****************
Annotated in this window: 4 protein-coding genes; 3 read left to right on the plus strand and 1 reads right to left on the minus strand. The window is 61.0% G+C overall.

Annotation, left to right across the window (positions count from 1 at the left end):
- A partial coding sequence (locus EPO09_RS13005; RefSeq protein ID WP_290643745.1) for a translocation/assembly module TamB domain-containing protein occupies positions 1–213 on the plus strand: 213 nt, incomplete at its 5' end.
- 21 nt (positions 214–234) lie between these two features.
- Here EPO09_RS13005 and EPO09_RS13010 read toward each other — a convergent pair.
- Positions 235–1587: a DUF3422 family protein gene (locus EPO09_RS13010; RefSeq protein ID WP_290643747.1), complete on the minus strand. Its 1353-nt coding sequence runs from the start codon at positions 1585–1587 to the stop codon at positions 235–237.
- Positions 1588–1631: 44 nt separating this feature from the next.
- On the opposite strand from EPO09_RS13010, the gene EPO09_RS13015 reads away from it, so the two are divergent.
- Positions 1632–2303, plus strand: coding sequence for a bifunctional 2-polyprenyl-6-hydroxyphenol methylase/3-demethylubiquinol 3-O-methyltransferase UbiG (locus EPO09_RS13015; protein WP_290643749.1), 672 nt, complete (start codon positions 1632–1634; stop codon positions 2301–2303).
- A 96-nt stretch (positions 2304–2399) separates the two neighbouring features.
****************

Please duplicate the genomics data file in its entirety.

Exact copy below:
Annotated in this window: 4 protein-coding genes; 3 read left to right on the plus strand and 1 reads right to left on the minus strand. The window is 61.0% G+C overall.

Annotation, left to right across the window (positions count from 1 at the left end):
- A partial coding sequence (locus EPO09_RS13005; RefSeq protein ID WP_290643745.1) for a translocation/assembly module TamB domain-containing protein occupies positions 1–213 on the plus strand: 213 nt, incomplete at its 5' end.
- 21 nt (positions 214–234) lie between these two features.
- Here EPO09_RS13005 and EPO09_RS13010 read toward each other — a convergent pair.
- Positions 235–1587: a DUF3422 family protein gene (locus EPO09_RS13010; RefSeq protein ID WP_290643747.1), complete on the minus strand. Its 1353-nt coding sequence runs from the start codon at positions 1585–1587 to the stop codon at positions 235–237.
- Positions 1588–1631: 44 nt separating this feature from the next.
- On the opposite strand from EPO09_RS13010, the gene EPO09_RS13015 reads away from it, so the two are divergent.
- Positions 1632–2303, plus strand: coding sequence for a bifunctional 2-polyprenyl-6-hydroxyphenol methylase/3-demethylubiquinol 3-O-methyltransferase UbiG (locus EPO09_RS13015; protein WP_290643749.1), 672 nt, complete (start codon positions 1632–1634; stop codon positions 2301–2303).
- A 96-nt stretch (positions 2304–2399) separates the two neighbouring features.